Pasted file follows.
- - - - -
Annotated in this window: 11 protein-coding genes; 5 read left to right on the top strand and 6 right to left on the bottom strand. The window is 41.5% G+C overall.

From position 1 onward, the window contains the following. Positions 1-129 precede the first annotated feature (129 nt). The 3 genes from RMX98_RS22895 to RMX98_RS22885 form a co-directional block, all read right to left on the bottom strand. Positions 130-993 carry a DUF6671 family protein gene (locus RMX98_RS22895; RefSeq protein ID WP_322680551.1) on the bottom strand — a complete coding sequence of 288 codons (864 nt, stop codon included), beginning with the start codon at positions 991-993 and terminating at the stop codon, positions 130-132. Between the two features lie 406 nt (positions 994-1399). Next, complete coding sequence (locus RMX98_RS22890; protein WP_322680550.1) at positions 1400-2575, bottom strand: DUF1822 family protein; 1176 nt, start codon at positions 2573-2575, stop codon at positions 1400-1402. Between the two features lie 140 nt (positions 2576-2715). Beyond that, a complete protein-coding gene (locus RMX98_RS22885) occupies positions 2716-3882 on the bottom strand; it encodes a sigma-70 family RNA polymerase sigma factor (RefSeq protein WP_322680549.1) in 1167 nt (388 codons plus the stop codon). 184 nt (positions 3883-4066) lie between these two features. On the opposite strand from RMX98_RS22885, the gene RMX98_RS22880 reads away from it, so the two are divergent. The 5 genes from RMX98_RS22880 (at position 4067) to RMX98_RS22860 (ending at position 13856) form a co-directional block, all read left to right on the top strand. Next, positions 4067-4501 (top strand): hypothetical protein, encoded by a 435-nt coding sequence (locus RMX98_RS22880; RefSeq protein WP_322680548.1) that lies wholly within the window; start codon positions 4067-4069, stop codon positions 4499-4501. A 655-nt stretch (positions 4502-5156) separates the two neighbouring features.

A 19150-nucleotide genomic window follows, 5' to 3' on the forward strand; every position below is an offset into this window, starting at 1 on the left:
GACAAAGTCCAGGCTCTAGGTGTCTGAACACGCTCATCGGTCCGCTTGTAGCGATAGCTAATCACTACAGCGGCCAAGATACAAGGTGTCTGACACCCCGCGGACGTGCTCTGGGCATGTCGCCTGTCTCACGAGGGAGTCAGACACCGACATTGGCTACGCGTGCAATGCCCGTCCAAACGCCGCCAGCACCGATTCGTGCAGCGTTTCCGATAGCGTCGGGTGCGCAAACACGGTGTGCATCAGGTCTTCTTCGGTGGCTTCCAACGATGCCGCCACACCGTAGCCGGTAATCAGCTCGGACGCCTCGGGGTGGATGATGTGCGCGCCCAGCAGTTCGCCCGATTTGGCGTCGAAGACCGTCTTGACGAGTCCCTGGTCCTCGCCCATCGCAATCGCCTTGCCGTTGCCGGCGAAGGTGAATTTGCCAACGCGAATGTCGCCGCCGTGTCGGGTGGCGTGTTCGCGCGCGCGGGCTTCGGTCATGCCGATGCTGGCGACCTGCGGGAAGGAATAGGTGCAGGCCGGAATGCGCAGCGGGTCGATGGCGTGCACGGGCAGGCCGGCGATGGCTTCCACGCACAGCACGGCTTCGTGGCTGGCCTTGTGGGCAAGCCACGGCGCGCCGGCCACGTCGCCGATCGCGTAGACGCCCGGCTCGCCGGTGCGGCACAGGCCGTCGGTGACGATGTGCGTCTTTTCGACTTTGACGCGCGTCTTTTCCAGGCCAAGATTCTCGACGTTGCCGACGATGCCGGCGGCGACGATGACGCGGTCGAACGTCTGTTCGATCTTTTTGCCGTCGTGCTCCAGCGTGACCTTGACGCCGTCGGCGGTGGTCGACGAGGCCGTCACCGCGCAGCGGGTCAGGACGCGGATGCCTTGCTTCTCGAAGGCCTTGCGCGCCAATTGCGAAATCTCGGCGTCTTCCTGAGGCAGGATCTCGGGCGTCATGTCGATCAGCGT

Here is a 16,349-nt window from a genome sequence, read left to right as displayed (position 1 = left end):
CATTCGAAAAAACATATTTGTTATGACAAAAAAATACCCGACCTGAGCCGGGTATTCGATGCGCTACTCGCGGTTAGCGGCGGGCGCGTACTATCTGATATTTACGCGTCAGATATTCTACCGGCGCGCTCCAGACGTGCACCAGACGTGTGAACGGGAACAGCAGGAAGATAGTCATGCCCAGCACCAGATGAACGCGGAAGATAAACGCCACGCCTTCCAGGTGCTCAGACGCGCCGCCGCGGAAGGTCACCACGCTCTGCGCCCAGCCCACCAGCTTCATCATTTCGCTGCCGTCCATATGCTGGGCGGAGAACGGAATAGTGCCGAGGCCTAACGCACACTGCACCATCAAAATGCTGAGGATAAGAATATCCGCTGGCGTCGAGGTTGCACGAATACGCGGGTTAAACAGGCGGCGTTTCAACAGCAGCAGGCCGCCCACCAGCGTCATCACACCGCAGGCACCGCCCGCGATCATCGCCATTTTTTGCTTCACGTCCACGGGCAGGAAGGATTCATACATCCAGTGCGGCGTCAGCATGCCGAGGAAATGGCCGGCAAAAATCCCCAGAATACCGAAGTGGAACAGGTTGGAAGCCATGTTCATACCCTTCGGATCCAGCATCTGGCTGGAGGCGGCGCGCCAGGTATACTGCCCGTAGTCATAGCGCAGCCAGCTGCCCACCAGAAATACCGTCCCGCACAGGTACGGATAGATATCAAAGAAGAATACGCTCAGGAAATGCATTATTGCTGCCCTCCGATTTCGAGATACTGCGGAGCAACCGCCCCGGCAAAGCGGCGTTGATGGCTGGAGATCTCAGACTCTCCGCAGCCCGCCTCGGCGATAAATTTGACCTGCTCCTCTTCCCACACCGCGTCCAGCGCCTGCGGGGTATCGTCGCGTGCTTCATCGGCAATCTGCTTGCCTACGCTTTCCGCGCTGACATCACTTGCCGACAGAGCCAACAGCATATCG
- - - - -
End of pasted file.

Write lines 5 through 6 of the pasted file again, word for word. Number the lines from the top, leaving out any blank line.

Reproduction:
Here is a 16,349-nt window from a genome sequence, read left to right as displayed (position 1 = left end):
CATTCGAAAAAACATATTTGTTATGACAAAAAAATACCCGACCTGAGCCGGGTATTCGATGCGCTACTCGCGGTTAGCGGCGGGCGCGTACTATCTGATATTTACGCGTCAGATATTCTACCGGCGCGCTCCAGACGTGCACCAGACGTGTGAACGGGAACAGCAGGAAGATAGTCATGCCCAGCACCAGATGAACGCGGAAGATAAACGCCACGCCTTCCAGGTGCTCAGACGCGCCGCCGCGGAAGGTCACCACGCTCTGCGCCCAGCCCACCAGCTTCATCATTTCGCTGCCGTCCATATGCTGGGCGGAGAACGGAATAGTGCCGAGGCCTAACGCACACTGCACCATCAAAATGCTGAGGATAAGAATATCCGCTGGCGTCGAGGTTGCACGAATACGCGGGTTAAACAGGCGGCGTTTCAACAGCAGCAGGCCGCCCACCAGCGTCATCACACCGCAGGCACCGCCCGCGATCATCGCCATTTTTTGCTTCACGTCCACGGGCAGGAAGGATTCATACATCCAGTGCGGCGTCAGCATGCCGAGGAAATGGCCGGCAAAAATCCCCAGAATACCGAAGTGGAACAGGTTGGAAGCCATGTTCATACCCTTCGGATCCAGCATCTGGCTGGAGGCGGCGCGCCAGGTATACTGCCCGTAGTCATAGCGCAGCCAGCTGCCCACCAGAAATACCGTCCCGCACAGGTACGGATAGATATCAAAGAAGAATACGCTCAGGAAATGCATTATTGCTGCCCTCCGATTTCGAGATACTGCGGAGCAACCGCCCCGGCAAAGCGGCGTTGATGGCTGGAGATCTCAGACTCTCCGCAGCCCGCCTCGGCGATAAATTTGACCTGCTCCTCTTCCCACACCGCGTCCAGCGCCTGCGGGGTATCGTCGCGTGCTTCATCGGCAATCTGCTTGCCTACGCTTTCCGCGCTGACATCACTTGCCGACAGAGCCAACAGCATATCG